The global economic environment appears to be entering a situation that will afford the Fed the opportunity to raise the fed funds target rate in June. I do not think this situation represents a secular turn in prospects for U.S. or global economic activity, though. It appears to be a kind of parting of the storm that will allow the Fed to move at the June 15 FOMC meeting.
I don't have a high degree of conviction that the Fed will do so at this point, but I think it's better than a 50/50 chance if some of the recent U.S. and global trends continue, which I'll discuss momentarily.
There are obviously many capital market implications of a Fed rate hike in June, but in this column I'll limit the discussion to the U.S. dollar, gold and the gold miners.
In the U.S., there is evidence of both wage and price pressures from April that will supply support and rationale for a June rate hike.
I discussed the wage pressures issue in the column, "Employment Report: A Tale of Two Economies Creating a Fed Headache."
The Atlanta Fed Wage Growth Tracker has since offered a similar take, showing that wage growth, at 3.5% annually, is at its highest level since 2009.
It's also three-tenths of a percentage point above the level of last December when the Fed last raised the target rate.
Yesterday, the Bureau of Labor Statistics report on the consumer price index (CPI) offered a similar situation for price inflation.
Although the Fed uses its own price inflation measure, the personal consumption expenditures (PCE), it's probable that it will affirm the CPI measures.
The FOMC has been increasingly focused on foreign economic activity over the past year, though, with stated concerns about the impact on U.S. exports.
On April 28, the Bank of Japan (BOJ) unexpectedly refrained from providing further monetary stimulus. That allowed the yen to appreciate, the dollar to depreciate against it, and pushed gold prices up by about $40; from the $1,260-per-ounce range to the $1,300 range.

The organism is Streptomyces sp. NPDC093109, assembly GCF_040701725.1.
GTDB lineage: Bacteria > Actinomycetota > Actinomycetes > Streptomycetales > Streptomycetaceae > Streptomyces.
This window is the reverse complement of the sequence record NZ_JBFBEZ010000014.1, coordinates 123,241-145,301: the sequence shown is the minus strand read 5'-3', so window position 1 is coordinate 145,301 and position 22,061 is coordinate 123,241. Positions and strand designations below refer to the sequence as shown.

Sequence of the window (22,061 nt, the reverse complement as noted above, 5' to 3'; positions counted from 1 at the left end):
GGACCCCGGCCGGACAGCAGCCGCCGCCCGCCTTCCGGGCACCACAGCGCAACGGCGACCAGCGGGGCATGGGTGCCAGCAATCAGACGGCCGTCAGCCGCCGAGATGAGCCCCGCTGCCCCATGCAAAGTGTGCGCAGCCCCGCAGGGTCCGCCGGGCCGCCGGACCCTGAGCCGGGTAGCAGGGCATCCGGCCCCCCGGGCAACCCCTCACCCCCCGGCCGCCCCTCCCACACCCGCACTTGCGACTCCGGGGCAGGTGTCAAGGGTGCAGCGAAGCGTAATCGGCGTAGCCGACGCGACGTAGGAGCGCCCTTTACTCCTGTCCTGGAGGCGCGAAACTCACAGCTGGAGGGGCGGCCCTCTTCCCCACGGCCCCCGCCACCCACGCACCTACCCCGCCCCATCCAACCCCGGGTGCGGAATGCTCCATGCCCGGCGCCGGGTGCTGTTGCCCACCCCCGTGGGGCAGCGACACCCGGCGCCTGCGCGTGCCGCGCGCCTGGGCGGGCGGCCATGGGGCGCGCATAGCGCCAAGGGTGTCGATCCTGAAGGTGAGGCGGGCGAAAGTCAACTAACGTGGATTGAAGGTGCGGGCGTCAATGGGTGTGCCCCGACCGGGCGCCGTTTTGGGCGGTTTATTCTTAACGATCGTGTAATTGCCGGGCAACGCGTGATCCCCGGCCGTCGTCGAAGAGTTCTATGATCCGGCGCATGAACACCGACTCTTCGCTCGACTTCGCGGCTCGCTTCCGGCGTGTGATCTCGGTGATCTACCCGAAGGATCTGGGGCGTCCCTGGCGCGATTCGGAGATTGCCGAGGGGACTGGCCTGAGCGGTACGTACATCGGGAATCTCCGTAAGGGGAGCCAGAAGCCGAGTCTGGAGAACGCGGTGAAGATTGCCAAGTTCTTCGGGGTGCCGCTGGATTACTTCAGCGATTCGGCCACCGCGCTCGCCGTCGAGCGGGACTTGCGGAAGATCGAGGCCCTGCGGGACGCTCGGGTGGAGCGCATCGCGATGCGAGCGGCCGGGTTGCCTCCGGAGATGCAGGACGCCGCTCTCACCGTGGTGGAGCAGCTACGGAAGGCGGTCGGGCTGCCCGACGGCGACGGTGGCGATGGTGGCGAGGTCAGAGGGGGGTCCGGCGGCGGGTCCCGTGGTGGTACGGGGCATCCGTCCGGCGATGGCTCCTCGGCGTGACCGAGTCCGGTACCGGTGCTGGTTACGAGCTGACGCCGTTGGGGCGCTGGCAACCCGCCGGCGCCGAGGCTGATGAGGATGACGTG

The Japanese economy rebounded out of recession during the first quarter, though, and the BOJ will likely punt on more stimulus at that meeting.
The temporary sidelining of the BOJ relieves some of the currency pressure on the dollar, and as a result some of the concern about U.S. exports; which in turn supports the Fed taking advantage of this window to raise rates in June.
The British "Brexit" vote is on June 5, and it appears probable now that the decision will be to remain in the EU. That too will relieve upward pressure on the dollar. It's a fluid situation, though, and should be monitored.
If they vote to leave, it's most probable that the Fed will punt on rates 10 days later.
Also on June 5 is the Swiss vote on the referendum to institute a "universal basic income."
It appears now that the Swiss will vote down the referendum at this time, which removes some potential upward pressure on the dollar that would likely result from the referendum passing. That too is supportive of a Fed rate hike in June.
This too, however, will be a temporary situation as it is most probable that the adoption of a "basic income guarantee" will begin to occur in several countries.
I discussed this in the column, "The Basic Income Guarantee Is Coming."
The European Central Bank (ECB) next meets on June 2, and it looks like it too will refrain from providing more stimulus at that meeting.
That too will be a temporary window and supports a Fed rate hike in June.
Although there are many other issues to consider, the trend in the U.S. and globally is that a temporary phase of economic calm with fewer variables to contend with is affording the Fed the opportunity to hike in June.
If the trend continues over the next month, there should be upward pressure on the dollar, which will be reflected in declining gold prices and an even greater correction in the gold mining stocks.
None of this changes the secular trend toward higher gold prices I wrote about in the column, "Why Gold Is the Only Place to Hide."
It should, however, provide an excellent temporary dip and thus buying opportunity in gold and the miners.
The easiest way to play the metal is through the SPDR Gold Shares (GLD), and the easiest way to play miners is through the VanEck Vectors Gold Miners ETF (GDX).